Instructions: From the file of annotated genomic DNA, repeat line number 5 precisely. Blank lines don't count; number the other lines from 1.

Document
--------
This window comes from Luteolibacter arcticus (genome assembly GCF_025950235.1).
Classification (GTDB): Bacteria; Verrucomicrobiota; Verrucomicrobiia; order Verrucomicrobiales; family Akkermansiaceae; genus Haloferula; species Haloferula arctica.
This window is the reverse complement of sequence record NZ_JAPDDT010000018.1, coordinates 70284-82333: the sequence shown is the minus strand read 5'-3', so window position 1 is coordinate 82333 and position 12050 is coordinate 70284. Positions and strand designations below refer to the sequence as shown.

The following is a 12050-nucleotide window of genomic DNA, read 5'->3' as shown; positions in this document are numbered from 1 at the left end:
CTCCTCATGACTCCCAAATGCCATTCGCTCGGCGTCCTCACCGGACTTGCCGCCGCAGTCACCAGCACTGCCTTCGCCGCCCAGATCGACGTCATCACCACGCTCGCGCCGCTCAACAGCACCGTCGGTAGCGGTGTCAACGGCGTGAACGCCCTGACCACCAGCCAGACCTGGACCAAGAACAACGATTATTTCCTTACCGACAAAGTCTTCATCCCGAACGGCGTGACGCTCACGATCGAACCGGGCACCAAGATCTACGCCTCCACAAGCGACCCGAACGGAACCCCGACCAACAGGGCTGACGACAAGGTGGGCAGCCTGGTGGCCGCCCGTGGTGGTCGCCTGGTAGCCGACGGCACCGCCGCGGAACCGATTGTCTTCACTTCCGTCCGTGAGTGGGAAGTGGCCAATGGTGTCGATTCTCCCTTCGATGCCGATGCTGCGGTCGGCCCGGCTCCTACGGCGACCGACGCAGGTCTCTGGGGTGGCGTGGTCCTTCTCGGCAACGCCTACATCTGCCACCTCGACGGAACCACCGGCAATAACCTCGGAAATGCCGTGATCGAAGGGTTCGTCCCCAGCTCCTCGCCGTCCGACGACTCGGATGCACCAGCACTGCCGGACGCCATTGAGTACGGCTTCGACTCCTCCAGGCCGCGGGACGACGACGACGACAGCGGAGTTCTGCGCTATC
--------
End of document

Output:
CTCCTCATGACTCCCAAATGCCATTCGCTCGGCGTCCTCACCGGACTTGCCGCCGCAGTCACCAGCACTGCCTTCGCCGCCCAGATCGACGTCATCACCACGCTCGCGCCGCTCAACAGCACCGTCGGTAGCGGTGTCAACGGCGTGAACGCCCTGACCACCAGCCAGACCTGGACCAAGAACAACGATTATTTCCTTACCGACAAAGTCTTCATCCCGAACGGCGTGACGCTCACGATCGAACCGGGCACCAAGATCTACGCCTCCACAAGCGACCCGAACGGAACCCCGACCAACAGGGCTGACGACAAGGTGGGCAGCCTGGTGGCCGCCCGTGGTGGTCGCCTGGTAGCCGACGGCACCGCCGCGGAACCGATTGTCTTCACTTCCGTCCGTGAGTGGGAAGTGGCCAATGGTGTCGATTCTCCCTTCGATGCCGATGCTGCGGTCGGCCCGGCTCCTACGGCGACCGACGCAGGTCTCTGGGGTGGCGTGGTCCTTCTCGGCAACGCCTACATCTGCCACCTCGACGGAACCACCGGCAATAACCTCGGAAATGCCGTGATCGAAGGGTTCGTCCCCAGCTCCTCGCCGTCCGACGACTCGGATGCACCAGCACTGCCGGACGCCATTGAGTACGGCTTCGACTCCTCCAGGCCGCGGGACGACGACGACGACAGCGGAGTTCTGCGCTATC